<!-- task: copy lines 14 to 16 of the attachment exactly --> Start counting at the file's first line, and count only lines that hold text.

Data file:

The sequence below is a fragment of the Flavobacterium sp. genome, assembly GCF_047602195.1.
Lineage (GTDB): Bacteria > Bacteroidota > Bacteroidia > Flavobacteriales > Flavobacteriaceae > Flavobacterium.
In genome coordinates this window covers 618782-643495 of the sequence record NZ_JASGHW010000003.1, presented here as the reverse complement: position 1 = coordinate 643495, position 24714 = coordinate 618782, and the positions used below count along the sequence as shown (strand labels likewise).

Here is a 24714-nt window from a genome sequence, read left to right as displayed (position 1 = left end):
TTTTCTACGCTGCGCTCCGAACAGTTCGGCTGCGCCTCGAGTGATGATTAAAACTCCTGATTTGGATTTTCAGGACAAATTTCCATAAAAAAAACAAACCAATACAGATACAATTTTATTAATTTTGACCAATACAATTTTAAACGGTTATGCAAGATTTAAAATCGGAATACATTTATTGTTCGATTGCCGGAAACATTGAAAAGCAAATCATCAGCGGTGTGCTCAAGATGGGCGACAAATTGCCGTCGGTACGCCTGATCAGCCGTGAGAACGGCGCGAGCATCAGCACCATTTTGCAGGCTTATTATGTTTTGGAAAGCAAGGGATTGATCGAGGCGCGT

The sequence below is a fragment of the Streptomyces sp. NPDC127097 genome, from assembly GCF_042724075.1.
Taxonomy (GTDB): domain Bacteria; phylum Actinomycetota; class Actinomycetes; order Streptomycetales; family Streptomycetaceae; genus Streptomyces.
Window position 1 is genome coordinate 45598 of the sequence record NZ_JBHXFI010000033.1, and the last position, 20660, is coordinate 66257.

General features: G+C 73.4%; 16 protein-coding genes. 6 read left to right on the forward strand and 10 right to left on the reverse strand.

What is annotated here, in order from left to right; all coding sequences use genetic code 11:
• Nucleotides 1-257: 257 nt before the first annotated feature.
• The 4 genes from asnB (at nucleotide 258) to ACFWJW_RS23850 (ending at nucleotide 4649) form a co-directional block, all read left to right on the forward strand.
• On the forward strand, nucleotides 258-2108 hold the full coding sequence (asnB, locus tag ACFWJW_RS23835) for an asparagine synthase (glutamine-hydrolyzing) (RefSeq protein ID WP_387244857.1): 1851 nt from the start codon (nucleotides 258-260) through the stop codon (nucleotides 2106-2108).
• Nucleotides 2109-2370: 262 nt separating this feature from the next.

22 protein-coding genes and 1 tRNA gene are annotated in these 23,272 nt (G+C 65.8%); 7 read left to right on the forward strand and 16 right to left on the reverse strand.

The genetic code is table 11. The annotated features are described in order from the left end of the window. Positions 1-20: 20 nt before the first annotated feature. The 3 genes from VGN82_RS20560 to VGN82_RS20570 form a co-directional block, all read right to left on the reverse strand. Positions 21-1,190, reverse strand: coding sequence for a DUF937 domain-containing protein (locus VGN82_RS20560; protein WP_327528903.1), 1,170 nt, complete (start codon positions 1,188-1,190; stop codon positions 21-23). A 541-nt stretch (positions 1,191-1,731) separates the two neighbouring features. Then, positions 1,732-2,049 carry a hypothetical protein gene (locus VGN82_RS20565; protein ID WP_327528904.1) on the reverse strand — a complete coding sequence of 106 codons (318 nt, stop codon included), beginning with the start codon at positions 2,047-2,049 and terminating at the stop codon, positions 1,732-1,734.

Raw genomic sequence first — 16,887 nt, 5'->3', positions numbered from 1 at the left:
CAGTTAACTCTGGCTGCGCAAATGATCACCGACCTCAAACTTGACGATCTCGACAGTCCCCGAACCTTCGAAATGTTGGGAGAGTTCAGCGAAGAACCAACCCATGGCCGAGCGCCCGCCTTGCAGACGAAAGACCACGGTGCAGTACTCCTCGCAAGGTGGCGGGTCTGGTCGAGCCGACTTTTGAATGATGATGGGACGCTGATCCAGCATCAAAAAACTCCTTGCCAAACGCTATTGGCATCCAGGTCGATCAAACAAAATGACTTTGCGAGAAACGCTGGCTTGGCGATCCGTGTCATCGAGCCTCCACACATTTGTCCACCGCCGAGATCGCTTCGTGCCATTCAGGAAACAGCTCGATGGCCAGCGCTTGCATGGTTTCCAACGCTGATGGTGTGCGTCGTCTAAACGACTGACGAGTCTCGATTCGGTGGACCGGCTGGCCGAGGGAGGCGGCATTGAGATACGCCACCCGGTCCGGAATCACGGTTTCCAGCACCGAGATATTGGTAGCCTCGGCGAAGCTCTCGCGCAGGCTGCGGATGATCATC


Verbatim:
• Nucleotides 2109-2370: 262 nt separating this feature from the next.

22 protein-coding genes and 1 tRNA gene are annotated in these 23,272 nt (G+C 65.8%); 7 read left to right on the forward strand and 16 right to left on the reverse strand.

The genetic code is table 11. The annotated features are described in order from the left end of the window. Positions 1-20: 20 nt before the first annotated feature. The 3 genes from VGN82_RS20560 to VGN82_RS20570 form a co-directional block, all read right to left on the reverse strand. Positions 21-1,190, reverse strand: coding sequence for a DUF937 domain-containing protein (locus VGN82_RS20560; protein WP_327528903.1), 1,170 nt, complete (start codon positions 1,188-1,190; stop codon positions 21-23). A 541-nt stretch (positions 1,191-1,731) separates the two neighbouring features. Then, positions 1,732-2,049 carry a hypothetical protein gene (locus VGN82_RS20565; protein ID WP_327528904.1) on the reverse strand — a complete coding sequence of 106 codons (318 nt, stop codon included), beginning with the start codon at positions 2,047-2,049 and terminating at the stop codon, positions 1,732-1,734.